He picked up a report from the Admiral Kummetz, in charge of the Baltic evacuation. Twenty more ships had come into different German ports with refugees and soldiers. Estimated numbers, thirty five thousand men, women and children. Tomorrow they hoped to get out fifty thousand. Every freighter, barge, and fishing boat they could get their hands on was now going to and from the Latvian ports of Lepaya and Memel, where upwards of a million Germans were still holding off the Russians. He knew as well as anyone what the Russians would do to them when they got them. He had to continue the evacuation. He couldn’t give up on them.

He needed to put together a government. But how was he supposed to do that? He didn’t know the first thing about government or diplomacy. He wondered if what Himmler had said about the Americans and British considering an alliance with Germany against the Russians could be true. It seemed crazy. But then didn’t he have all those spies and that whiz-kid Schellenberg with all his foreign contacts?

Besides, forming a new government is still only a means to an end. So what end was he seeking? What was left? A surrender? A few hours ago, the idea had still been completely unthinkable. But now it seemed to be the only thing that made any sense. The irony was that the Fuhrer had given the job to him because he knew he would never surrender.

So what should I do? Am I supposed to continue following the path of someone who has abdicated his responsibility and leadership? If Hitler wanted the war to continue, he should have stuck to his job. Where was he anyway? Was he dead? Or had he gone out to the streets to join the fighting? What difference does it make? he asked himself.

He remembered driving back from Luebeck that day telling himself that Himmler would be the next Fuhrer - the thought of serving under a liar like that seemed more than he could take. He found himself wishing he’d had the guts to arrest Himmler on the spot. Himmler’s men would have gunned him down immediately, but at least he could have died honorably, and remained true to all those young men he’d sent to their deaths.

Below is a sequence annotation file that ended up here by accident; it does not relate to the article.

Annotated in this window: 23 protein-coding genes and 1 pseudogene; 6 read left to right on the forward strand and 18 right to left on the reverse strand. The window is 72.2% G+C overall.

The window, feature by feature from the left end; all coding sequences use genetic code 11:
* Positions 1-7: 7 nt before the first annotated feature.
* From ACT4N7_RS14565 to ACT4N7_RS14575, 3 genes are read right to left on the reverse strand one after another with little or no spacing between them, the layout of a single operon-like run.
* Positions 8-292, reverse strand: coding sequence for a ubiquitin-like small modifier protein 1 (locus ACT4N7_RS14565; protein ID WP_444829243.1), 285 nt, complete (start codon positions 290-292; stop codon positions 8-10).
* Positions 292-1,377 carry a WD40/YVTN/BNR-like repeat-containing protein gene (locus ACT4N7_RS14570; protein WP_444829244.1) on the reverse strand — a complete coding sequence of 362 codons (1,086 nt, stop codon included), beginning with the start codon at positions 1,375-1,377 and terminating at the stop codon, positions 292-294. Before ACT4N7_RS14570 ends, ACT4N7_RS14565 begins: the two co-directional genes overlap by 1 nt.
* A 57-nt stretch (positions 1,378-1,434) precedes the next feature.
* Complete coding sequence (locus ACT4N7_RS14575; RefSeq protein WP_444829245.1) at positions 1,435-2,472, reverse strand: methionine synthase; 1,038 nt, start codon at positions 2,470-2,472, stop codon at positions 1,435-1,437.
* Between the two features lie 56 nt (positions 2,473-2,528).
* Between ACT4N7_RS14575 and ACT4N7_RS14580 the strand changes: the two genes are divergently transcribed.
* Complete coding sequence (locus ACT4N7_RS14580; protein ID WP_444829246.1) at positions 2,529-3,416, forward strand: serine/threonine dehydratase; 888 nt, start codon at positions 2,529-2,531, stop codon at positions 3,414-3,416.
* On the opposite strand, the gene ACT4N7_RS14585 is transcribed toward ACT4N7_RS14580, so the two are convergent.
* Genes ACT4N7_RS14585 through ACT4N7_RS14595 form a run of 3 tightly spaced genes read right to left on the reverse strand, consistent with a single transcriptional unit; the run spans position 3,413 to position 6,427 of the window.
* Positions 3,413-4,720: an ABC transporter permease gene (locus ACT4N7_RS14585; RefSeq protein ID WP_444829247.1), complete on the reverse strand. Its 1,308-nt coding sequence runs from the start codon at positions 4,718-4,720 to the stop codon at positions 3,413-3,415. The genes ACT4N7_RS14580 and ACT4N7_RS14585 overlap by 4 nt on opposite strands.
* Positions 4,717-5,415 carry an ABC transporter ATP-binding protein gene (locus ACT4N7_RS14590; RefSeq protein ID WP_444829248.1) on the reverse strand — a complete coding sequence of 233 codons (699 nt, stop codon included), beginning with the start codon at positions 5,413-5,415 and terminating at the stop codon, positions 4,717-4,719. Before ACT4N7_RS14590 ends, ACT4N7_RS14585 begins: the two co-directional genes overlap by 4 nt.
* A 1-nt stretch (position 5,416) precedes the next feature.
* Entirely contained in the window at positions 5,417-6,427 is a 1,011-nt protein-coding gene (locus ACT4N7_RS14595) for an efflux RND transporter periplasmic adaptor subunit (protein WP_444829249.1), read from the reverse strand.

Or, instead of returning to Ploen, he should have gone to the nearest airstrip, commandeered a plane and flown up to Oslo and gotten aboard one of the Type XXI boats and gone out to the North Atlantic to raise hell. The first enemy warship they’d find, they’d sink. Then they’d find another and sink it too and then the one after that and the one after that, until they’d finally get sunk themselves. He had the right to do that. He was a soldier and a soldier’s last bullet is always for himself. But it seemed Hitler had taken that privilege from him so he could go out fighting on the streets of Berlin. So why had he done it? It wasn’t right. Damn it, it wasn’t fair! It wasn’t. It was selfish!

So what do I do? What is the interest of the State? The interest of the State is survival. And at all costs, Germany must survive! Surrender, then? That’s not why I was appointed by the Fuhrer. But then he’s not Fuhrer any more. I am. I’m the Fuhrer. Don’t say that! Don’t use that word. I’m head of state. I’m in charge.
(Excerpt from Germania, Simon & Schuster, 2008, Kindle download available here).

Thursday, December 4, 2014

Two Jewish GIs Make First Contact with Albert Speer in Flensburg

A half hour later, the GI returned with a middle-aged man, short and heavyset, bespectacled with a big nose, looking every bit the Jew from all the old anti-Semitic posters, only instead of wearing a black banker’s suit and a bowler hat, he was in US Army combat fatigues with a .45 strapped on his hip.

The GI said, “Major Spivak, I present to you, Reichsminister Albert Speer.”

Speechless, Major Spivak stared at Speer. Finally he muttered, “Holy Cow!”